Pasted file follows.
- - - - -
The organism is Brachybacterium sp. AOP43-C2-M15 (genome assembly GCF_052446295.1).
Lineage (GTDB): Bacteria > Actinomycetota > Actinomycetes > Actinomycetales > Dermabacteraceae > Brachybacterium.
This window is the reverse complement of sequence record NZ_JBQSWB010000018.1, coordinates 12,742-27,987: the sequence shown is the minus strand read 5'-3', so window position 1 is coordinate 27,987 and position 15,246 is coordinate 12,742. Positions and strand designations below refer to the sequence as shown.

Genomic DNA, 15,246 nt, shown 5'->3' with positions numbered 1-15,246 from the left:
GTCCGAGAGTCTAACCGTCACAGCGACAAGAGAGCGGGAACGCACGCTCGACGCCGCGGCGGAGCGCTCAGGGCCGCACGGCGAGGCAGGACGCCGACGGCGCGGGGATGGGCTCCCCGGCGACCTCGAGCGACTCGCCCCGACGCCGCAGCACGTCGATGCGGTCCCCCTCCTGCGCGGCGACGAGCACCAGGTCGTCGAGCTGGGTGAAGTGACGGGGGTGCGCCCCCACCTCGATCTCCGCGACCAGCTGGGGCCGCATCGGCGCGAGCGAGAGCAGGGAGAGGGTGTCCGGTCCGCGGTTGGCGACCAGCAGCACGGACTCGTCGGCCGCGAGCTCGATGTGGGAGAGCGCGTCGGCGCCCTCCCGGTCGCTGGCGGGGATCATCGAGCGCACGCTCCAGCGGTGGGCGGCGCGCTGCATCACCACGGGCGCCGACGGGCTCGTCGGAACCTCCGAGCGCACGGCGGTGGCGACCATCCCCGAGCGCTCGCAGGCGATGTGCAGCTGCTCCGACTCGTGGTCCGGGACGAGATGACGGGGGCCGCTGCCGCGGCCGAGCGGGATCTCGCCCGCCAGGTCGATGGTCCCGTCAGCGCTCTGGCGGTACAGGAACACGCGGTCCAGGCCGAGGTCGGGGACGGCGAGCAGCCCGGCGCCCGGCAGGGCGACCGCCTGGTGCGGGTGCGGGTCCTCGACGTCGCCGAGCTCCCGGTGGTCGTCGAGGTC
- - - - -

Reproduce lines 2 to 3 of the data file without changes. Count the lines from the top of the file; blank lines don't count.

Lineage (GTDB): Bacteria > Actinomycetota > Actinomycetes > Actinomycetales > Dermabacteraceae > Brachybacterium.
This window is the reverse complement of sequence record NZ_JBQSWB010000018.1, coordinates 12,742-27,987: the sequence shown is the minus strand read 5'-3', so window position 1 is coordinate 27,987 and position 15,246 is coordinate 12,742. Positions and strand designations below refer to the sequence as shown.